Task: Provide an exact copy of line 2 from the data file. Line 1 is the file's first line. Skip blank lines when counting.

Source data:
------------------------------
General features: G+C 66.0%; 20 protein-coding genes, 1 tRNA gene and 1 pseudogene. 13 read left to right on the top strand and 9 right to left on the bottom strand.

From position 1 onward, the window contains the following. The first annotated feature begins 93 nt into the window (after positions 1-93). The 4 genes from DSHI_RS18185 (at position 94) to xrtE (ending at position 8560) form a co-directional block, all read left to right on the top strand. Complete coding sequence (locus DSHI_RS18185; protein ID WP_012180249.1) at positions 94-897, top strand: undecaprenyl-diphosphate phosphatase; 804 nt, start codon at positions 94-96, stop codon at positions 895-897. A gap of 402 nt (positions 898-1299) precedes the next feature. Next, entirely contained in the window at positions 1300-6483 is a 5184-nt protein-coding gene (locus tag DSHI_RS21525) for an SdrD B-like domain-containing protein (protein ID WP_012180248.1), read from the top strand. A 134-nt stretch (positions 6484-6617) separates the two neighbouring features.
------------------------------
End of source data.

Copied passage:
From position 1 onward, the window contains the following. The first annotated feature begins 93 nt into the window (after positions 1-93). The 4 genes from DSHI_RS18185 (at position 94) to xrtE (ending at position 8560) form a co-directional block, all read left to right on the top strand. Complete coding sequence (locus DSHI_RS18185; protein ID WP_012180249.1) at positions 94-897, top strand: undecaprenyl-diphosphate phosphatase; 804 nt, start codon at positions 94-96, stop codon at positions 895-897. A gap of 402 nt (positions 898-1299) precedes the next feature. Next, entirely contained in the window at positions 1300-6483 is a 5184-nt protein-coding gene (locus tag DSHI_RS21525) for an SdrD B-like domain-containing protein (protein ID WP_012180248.1), read from the top strand. A 134-nt stretch (positions 6484-6617) separates the two neighbouring features.